Obama: U.S. faces 'clearest choice'

President Barack Obama gives his acceptance speech during the 2012 Democratic National Convention at the Time Warner Cable Arena in Charlotte, North Carolina on September 6, 2012. UPI/Molly Riley
President Barack Obama gives his acceptance speech during the 2012 Democratic National Convention at the Time Warner Cable Arena in Charlotte, North Carolina on September 6, 2012. UPI/Molly Riley | License Photo

PORTSMOUTH, N.H., Sept. 7 (UPI) -- President Barack Obama told supporters in New Hampshire the United States faces "the clearest choice, of any time in our generation" in the November election.

During an appearance in Portsmouth on the first day following the Democratic National Convention in Charlotte, N.C., the president gave credit to former President Bill Clinton for using his convention speech to clarify issues "in the way only he can."


"Somebody e-mailed me after his speech -- they said, 'You need to appoint him secretary of explaining stuff,'" Obama said to laughter and applause. "That was pretty good. I like that -- the secretary of explaining stuff -- 'splainin."

The president said he and Republican nominee Mitt Romney "have made their argument. There's a big choice to make."

"And I honestly believe this is the biggest choice, the clearest choice, of any time in our generation, because it's not just a choice between two candidates or two political parties," he said. "It is a choice between two different paths for America -- two fundamentally different visions for how we move forward."


Obama told the rally the Republicans "want your vote, but they don't want to show you their plan."

"And that's because they know their plan won't sell," he said. "That's because all they've got to offer is the same prescriptions that they've had for the last 30 years -- tax cuts, tax cuts, gut some regulations, oh, and more tax cuts."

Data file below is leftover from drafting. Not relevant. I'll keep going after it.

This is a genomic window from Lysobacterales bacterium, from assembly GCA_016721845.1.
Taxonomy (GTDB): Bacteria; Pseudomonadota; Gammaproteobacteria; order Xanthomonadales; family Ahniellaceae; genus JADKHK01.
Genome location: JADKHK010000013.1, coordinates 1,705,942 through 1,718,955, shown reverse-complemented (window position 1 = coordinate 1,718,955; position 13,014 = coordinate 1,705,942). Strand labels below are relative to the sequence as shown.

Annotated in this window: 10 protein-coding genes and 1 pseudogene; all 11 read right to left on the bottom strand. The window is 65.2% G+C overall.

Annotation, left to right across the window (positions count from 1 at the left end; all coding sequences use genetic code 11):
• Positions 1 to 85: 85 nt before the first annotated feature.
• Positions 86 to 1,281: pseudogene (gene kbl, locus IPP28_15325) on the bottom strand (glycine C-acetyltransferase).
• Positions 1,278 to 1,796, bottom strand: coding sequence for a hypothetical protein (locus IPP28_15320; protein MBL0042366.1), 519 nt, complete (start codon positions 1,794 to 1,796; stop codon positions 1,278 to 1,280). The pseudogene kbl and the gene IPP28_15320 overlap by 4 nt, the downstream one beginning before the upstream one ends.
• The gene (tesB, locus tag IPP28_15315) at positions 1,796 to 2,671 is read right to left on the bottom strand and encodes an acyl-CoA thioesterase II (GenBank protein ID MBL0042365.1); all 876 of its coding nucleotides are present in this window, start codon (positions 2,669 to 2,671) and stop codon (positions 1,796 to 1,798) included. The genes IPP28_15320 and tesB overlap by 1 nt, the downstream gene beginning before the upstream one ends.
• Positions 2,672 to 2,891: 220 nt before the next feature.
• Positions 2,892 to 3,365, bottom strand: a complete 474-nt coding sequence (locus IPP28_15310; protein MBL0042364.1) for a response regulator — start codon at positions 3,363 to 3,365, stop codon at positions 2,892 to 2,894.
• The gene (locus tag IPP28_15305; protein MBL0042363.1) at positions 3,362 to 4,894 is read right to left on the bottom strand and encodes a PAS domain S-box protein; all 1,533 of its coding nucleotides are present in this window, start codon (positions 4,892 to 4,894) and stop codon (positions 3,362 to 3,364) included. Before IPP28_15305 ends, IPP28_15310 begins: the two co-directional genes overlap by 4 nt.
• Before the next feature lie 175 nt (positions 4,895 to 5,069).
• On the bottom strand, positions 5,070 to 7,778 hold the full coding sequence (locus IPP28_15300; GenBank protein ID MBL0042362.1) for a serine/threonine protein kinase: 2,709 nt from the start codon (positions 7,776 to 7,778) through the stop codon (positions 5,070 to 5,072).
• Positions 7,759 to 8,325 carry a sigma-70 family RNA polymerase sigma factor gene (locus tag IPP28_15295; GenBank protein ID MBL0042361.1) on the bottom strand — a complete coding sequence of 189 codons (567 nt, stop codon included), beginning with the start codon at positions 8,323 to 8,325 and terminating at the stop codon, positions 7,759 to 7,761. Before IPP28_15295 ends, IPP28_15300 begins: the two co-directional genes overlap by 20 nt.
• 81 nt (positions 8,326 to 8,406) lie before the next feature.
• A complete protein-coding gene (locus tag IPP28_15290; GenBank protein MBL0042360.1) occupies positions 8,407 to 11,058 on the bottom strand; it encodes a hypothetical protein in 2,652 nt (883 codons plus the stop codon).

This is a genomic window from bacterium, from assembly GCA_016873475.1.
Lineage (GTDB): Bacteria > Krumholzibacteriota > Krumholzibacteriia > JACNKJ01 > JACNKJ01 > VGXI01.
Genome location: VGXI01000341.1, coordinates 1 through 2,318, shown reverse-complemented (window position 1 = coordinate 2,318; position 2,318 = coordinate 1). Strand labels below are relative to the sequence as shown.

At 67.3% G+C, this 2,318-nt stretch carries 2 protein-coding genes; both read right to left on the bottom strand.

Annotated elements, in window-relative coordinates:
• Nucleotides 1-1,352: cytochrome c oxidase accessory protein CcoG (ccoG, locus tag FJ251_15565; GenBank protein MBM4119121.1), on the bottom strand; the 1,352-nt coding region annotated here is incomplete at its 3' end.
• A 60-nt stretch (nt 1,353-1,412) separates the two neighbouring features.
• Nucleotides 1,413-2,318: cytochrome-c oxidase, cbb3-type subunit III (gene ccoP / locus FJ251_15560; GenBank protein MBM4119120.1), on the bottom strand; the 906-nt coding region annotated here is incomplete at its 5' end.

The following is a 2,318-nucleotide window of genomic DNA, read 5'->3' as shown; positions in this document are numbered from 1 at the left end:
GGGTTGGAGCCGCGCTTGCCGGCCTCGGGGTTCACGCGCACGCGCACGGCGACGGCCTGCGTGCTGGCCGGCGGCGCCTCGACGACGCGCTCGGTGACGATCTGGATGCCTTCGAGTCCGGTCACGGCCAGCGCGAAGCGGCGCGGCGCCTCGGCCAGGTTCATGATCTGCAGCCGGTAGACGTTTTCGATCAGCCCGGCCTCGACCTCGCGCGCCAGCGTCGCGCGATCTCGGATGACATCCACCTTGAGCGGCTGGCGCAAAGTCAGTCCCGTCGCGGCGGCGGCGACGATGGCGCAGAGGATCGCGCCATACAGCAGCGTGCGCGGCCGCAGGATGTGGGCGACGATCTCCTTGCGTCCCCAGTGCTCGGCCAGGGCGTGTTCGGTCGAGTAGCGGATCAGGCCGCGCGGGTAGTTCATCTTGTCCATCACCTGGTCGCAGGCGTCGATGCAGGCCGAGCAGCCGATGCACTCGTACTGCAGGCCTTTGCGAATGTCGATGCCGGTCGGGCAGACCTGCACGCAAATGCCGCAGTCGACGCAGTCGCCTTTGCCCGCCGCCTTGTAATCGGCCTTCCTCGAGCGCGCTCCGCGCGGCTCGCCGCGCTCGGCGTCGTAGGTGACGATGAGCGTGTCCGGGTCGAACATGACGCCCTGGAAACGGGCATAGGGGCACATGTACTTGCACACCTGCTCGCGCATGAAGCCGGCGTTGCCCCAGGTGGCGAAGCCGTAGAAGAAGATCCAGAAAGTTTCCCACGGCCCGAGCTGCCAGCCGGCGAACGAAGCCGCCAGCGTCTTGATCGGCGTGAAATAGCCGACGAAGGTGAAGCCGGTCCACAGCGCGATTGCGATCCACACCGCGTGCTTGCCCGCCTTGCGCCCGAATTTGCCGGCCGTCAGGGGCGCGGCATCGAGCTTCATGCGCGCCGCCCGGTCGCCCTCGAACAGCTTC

During his acceptance speech Thursday, Obama said fixing the country's problems will take time but will be worth the effort.

"I won't pretend the path I'm offering is quick or easy -- I never have," Obama said during his televised address before 20,000 Democratic Party leaders and activists in Charlotte Thursday night.

"You didn't elect me to tell you what you wanted to hear. You elected me to tell you the truth. And the truth is, it will take more than a few years for us to solve challenges that have built up over decades.

"But know this, America: Our problems can be solved. Our challenges can be met. The path we offer may be harder, but it leads to a better place. And I'm asking you to choose that future.

"I'm asking you to rally around a set of goals for your country," Obama said, citing ambitions to create manufacturing jobs, slow the growth of college tuition and bolster trade.


He called them "a real, achievable plan that will lead to new jobs, more opportunity, and rebuild this economy on a stronger foundation. That's what we can do in the next four years."

As part of the plan, he called for the creation of 1 million manufacturing jobs by 2016, an achievement The Wall Street Journal said could be realized if a current manufacturing-growth trend continues.

The number of manufacturing jobs, 12 million in July, has returned to the levels of spring 2009. Manufacturing employment last stood at 13 million in November 2008.

The Romney campaign released a response to Obama's speech before it was delivered, assailing the president as having failed to create enough jobs, cut the deficit in half or increase incomes.

"This is a time not for him to start restating new promises, but to report on the promises he made," Romney said in the taped statement.

Obama, first lady Michelle Obama, Vice President Joe Biden and wife Jill Biden traveled to Portsmouth -- the first stop in a three-day campaign trip to battleground states, culminating in a bus tour of Florida's mid-state Interstate 4 corridor, perceived by both parties as having higher numbers of undecided voters than other parts of the state.


From Portsmouth, the president and vice president were to fly to Cedar Rapids, Iowa, where they were to speak at the University of Iowa. Obama was then to fly alone to St. Petersburg, Fla., Friday night before starting a bus tour Saturday morning.

The president is to campaign first in Seminole, Fla., near Tampa, his campaign said. Seminole is in Pinellas County, which flipped to Democratic from Republican in the 2008 election.

He is then to stop in Kissimmee, near Orlando, in Osceola County -- Florida's only minority-majority county and one that was key to Obama's victory in the state four years ago.

His bus tour will end Sunday with events in Melbourne and West Palm Beach.

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